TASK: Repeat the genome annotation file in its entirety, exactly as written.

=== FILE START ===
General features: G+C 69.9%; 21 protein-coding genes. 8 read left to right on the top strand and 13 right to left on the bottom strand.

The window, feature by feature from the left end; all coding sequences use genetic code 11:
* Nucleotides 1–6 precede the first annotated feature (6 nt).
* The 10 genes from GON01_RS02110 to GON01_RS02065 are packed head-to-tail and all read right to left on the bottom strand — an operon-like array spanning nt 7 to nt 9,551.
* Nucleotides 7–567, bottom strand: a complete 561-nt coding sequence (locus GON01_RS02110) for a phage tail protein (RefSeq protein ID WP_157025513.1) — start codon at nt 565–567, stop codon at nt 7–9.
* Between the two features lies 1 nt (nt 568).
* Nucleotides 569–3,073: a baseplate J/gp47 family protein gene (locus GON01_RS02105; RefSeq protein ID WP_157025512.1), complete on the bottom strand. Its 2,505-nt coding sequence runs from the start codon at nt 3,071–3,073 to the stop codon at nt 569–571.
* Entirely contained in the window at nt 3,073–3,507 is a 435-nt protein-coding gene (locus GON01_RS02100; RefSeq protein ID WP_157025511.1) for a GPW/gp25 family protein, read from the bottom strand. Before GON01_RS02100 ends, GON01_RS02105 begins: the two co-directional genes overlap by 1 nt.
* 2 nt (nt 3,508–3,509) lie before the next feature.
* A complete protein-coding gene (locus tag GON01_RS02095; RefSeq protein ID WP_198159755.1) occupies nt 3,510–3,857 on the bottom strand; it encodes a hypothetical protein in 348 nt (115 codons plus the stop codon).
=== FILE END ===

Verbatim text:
General features: G+C 69.9%; 21 protein-coding genes. 8 read left to right on the top strand and 13 right to left on the bottom strand.

The window, feature by feature from the left end; all coding sequences use genetic code 11:
* Nucleotides 1–6 precede the first annotated feature (6 nt).
* The 10 genes from GON01_RS02110 to GON01_RS02065 are packed head-to-tail and all read right to left on the bottom strand — an operon-like array spanning nt 7 to nt 9,551.
* Nucleotides 7–567, bottom strand: a complete 561-nt coding sequence (locus GON01_RS02110) for a phage tail protein (RefSeq protein ID WP_157025513.1) — start codon at nt 565–567, stop codon at nt 7–9.
* Between the two features lies 1 nt (nt 568).
* Nucleotides 569–3,073: a baseplate J/gp47 family protein gene (locus GON01_RS02105; RefSeq protein ID WP_157025512.1), complete on the bottom strand. Its 2,505-nt coding sequence runs from the start codon at nt 3,071–3,073 to the stop codon at nt 569–571.
* Entirely contained in the window at nt 3,073–3,507 is a 435-nt protein-coding gene (locus GON01_RS02100; RefSeq protein ID WP_157025511.1) for a GPW/gp25 family protein, read from the bottom strand. Before GON01_RS02100 ends, GON01_RS02105 begins: the two co-directional genes overlap by 1 nt.
* 2 nt (nt 3,508–3,509) lie before the next feature.
* A complete protein-coding gene (locus tag GON01_RS02095; RefSeq protein ID WP_198159755.1) occupies nt 3,510–3,857 on the bottom strand; it encodes a hypothetical protein in 348 nt (115 codons plus the stop codon).